Exploring the Vietnamese Cuisine

Vietnam is such a country where eating touches every aspect of life. Get ready for a food road map for exploring this country’s history, culture, and soul. With an increase in international tourists and travelers,

Vietnam is such a country where eating touches every aspect of life. Get ready for a food road map for exploring this country’s history, culture, and soul. With an increase in international tourists and travelers, Vietnam is slowly becoming the number one in culinary and adventure travel. Located on the eastern side of the Indochinese peninsula, Vietnam is a goldmine in terms of culture, with China to the north, Laos, Cambodia to the west, and the East Sea in the Pacific Ocean. This country is where food and travel go hand in hand, making most tourists look beyond the standard luxury destinations and accommodations. Vietnamese Cuisine is growing in popularity as many restaurants worldwide are opening with their versions of the unique dishes derived from locals like Hoi An Hue and Hanoi. Even if these destinations each have their own cultures and traditions concerning the local Cuisine as each of the dishes provide a part of Vietnam’s culture and heritage.


Vietnamese Food & Cuisines - GuideVietnam


Healthiest Cuisines in the World

Vietnamese Cuisine is considered to be one of the healthiest Cuisine from around the world. To each Cuisine, there is one part of history that makes it excellent when having it. In this way, Vietnamese Cuisine has five elements known to balance each meal that this great country has to serve. Most Vietnamese dishes include five fundamental senses: spicy, sour, bitter, salty, and sweet, which correspond to the five organs; gall bladder, small intestine, large intestine, stomach, and urinary bladder. Gastronomes appeal to Vietnamese dishes. A different food arrangement attracts the eyes, sounds that come from a crisp ingredient; the tongue detects the five spices as for the aromatic ingredients are seen by the nose. Some meals are felt by the fingers, which is perceived as touching. Vietnamese Cuisine is not only about food and spices. It is also about the Yin-Yang balance applied in composing a meal that assembles a healthy balance for the body.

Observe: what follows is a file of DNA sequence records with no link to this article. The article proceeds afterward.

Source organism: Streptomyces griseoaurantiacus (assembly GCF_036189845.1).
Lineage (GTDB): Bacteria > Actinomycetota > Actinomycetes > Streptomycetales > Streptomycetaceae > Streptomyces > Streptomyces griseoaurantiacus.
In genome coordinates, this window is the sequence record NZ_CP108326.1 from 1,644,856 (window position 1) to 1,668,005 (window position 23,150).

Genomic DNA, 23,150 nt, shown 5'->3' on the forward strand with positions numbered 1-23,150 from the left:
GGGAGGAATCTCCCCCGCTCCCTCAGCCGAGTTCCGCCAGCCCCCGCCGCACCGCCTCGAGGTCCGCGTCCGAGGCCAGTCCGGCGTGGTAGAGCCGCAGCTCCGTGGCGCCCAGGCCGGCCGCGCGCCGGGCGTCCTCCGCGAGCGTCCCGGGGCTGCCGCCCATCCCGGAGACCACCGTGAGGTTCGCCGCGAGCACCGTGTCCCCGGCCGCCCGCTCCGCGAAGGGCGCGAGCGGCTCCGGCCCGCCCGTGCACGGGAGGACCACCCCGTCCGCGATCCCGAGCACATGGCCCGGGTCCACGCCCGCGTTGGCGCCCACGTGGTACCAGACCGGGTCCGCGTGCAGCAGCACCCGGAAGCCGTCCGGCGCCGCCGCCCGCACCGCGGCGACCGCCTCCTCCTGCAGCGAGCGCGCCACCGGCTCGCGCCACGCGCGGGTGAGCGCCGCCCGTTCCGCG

Seasonal Vietnamese Dishes

In Vietnam, there are dishes that you will get according to their seasons to provide different contrast in temperature and spiciness of the food and the environment in which you have the food. For example;

  • Duck meat (cool meat) is eaten during the hot summer with a warm, ginger fish sauce compared to chicken; warm and hot pork is preferably consumed in winters.
  • Seafood is eaten according to “cool” and “cold” and is mostly served with ginger.
  • Spicy foods are filled with a sourness to balance the equilibrium.
  • Balut is mainly combined with Vietnamese mint.


CHUSA VIETNAMESE CUISINE, Hanoi - Menu, Prices & Restaurant Reviews - Tripadvisor


The French Influence

Talking about Vietnamese Cuisine and not mentioning the French colonization is hard, which started with the missionaries’ arrival in the 18th century and not ending until 1954. The French colonization impacted the country, and some glimpses of it are still to be seen in architecture, the land, and the flavors. The most apparent food typically French is the Banh Mi, the crusty French baguettes with a Vietnamese version with grilled pork, fish patties, sardines, cilantro, pickled chili carrots, and other different fillings. Pho is another example of the French colonization that left its mark – the soup is a blend of Vietnamese rice noodles and French like broths. There is a theory that the word pho has a phonetic imitation of the French word feu (fire), which translates to pot au feu.

Cultural Importance

In the Vietnamese culture, salt is used as a connection between the world of the living and the dead. The dessert Bánh Phu thê is known as the husband and wife cake made from rice with mung bean stuffing wrapped in a box of pandan leaves. The suitor traditionally gives this dessert, but it is mostly found in all banquets with modernization. The food is also placed at the ancestral altar as an offering to the dead on special occasions like the Lunar New Year. Cooking and eating are an essential part of Vietnamese culture. The word ăn is included in several sayings and has an extensive range of semantic extensions.

Watch out for the next part of this blog to talk about the regional variations in Vietnamese Cuisine.

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